Skip to main content

Contact

Office Location

360 Huntington Avenue
208 West Village H
Boston, MA 02115

Biography

Biswaroop Maiti is a PhD student in the Algorithms and Theory program at Northeastern University’s College of Computer and Information Science, advised by Professor Rajmohan Rajaraman. Before coming to Northeastern, Biswaroop studied various concepts such as complexity theory, coding theory, probabilistic methods, and algebraic methods, and he has worked on projects covering topics such as online algorithms and inapproximability results. Biswaroop earned his Master of Science degree in Theoretical Computer Science from Chennai Mathematical Institute in India.

Education

  • MS in Theoretical Computer Science, Chennai Mathematical Institute – India

About Me

  • Hometown: Calcutta, India
  • Field of Study: Algorithms and Theory
  • PhD Advisor: Rajmohan Rajaraman

What are the specifics of your graduate education (thus far)?

I studied for a master’s degree in theoretical computer science at the Chennai Mathematical Institute. Currently, I am a PhD student in Northeastern University’s College of Computer and Information Science.

What are your research interests?

I am interested in theoretical computer science. I have always been interested in theory, but in various directions. My master’s thesis was on coding theory (locally decodable codes). I studied complexity theory, probabilistic methods, algebraic methods, etc. I also spent a summer trying to understand Irit DInur’s proof of the PCP Theorem and its use in inapproximability results. Last summer I worked on an online algorithms project. Currently, I am looking at another algorithmic problem.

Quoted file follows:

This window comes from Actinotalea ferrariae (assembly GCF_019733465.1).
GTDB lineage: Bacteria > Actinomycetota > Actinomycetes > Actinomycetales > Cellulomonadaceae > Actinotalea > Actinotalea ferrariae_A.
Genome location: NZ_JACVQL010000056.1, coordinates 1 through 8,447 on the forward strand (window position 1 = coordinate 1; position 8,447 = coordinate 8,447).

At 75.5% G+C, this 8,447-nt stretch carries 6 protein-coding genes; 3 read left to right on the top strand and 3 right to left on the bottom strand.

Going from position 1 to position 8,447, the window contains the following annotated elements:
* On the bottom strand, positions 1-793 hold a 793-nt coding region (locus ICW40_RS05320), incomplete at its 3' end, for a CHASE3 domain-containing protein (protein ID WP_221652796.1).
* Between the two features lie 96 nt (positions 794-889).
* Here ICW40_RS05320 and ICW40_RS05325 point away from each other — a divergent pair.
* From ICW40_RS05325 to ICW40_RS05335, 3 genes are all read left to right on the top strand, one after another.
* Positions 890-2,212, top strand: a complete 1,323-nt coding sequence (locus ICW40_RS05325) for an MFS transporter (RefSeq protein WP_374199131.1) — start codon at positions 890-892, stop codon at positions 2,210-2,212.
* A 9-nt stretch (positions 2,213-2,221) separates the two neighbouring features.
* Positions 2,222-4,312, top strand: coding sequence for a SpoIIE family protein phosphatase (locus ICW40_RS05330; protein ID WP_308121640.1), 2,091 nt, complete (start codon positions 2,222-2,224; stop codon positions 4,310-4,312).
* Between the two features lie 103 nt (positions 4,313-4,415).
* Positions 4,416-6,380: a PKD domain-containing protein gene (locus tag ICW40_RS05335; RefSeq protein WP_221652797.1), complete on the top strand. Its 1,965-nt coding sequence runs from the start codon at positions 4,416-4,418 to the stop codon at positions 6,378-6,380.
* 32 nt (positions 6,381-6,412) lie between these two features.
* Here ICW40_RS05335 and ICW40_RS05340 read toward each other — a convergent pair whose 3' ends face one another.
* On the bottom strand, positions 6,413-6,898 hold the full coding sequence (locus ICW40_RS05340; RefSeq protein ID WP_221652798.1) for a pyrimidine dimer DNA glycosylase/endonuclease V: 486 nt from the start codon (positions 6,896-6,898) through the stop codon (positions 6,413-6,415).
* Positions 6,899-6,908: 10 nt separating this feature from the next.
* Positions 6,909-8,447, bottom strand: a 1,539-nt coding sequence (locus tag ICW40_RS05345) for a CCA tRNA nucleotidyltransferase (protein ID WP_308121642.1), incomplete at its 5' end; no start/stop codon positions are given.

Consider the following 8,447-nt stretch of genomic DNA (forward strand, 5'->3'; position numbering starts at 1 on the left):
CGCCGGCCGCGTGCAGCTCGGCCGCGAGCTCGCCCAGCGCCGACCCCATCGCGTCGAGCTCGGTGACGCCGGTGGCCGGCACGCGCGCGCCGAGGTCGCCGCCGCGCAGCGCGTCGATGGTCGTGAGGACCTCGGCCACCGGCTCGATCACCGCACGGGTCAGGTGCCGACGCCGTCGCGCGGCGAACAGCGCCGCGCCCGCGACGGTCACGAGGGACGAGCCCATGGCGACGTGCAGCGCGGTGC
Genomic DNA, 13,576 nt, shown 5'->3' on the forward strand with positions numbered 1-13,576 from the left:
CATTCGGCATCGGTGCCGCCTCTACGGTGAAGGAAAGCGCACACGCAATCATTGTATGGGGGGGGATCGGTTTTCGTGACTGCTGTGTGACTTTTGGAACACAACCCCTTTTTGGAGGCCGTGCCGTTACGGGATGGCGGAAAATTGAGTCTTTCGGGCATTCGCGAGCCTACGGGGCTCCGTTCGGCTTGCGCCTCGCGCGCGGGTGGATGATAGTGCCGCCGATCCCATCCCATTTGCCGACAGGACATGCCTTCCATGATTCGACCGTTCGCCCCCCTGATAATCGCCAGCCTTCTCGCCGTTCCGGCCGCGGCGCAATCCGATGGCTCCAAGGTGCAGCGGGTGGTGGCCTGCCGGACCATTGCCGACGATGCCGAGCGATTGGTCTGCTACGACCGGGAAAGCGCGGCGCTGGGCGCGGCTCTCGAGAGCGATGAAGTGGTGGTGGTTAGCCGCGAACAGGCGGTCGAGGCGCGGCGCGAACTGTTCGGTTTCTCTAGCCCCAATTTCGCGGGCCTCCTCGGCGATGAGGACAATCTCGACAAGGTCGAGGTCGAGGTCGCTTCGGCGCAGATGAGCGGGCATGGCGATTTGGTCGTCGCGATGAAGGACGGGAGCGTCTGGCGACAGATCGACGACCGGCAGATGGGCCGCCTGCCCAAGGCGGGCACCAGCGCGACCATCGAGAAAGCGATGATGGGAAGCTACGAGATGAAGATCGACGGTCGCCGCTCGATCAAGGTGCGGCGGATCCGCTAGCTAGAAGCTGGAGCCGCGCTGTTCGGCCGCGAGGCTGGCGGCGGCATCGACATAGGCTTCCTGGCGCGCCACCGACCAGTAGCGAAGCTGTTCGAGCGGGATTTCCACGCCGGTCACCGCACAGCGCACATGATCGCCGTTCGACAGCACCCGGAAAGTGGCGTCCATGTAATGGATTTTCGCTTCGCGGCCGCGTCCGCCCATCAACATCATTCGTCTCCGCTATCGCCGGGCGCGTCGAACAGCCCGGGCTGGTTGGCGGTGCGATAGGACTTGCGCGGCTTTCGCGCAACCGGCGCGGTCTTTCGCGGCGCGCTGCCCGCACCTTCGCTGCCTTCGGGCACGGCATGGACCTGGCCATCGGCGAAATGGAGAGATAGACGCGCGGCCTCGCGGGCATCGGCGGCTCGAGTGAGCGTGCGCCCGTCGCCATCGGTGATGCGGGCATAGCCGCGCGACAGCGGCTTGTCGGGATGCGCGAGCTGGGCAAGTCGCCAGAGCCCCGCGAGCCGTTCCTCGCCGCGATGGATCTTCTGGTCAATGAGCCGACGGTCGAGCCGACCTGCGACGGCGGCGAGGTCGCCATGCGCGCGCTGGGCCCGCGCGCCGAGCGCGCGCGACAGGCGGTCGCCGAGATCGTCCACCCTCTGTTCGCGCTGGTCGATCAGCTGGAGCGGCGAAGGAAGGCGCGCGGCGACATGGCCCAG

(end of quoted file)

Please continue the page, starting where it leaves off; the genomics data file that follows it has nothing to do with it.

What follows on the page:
What’s one problem you’d like to solve with your research/work?

All theorists’ biggest dream is to be able to settle the question of P versus NP. However, there are many footholds that need to be set on the way to conquering this mountain, and they might be too technical to describe here.

What aspect of what you do is most interesting?

I like the mathematical structures that are found in problems, and how seemingly different problems might have the same structure or different structures that can be connected. There are many simple but elegant ideas that give birth to wonderful proofs or algorithms. In research, I think, ideas flow either in the direction of generalizing current ideas or in the cross pollination of ideas from different tributaries of thought. They often germinate in uniting them to a main direction or giving birth to new directions.

What are your research or career goals, going forward?

I wish to acquire the skills and maturity to be able to perform excellent research consistently.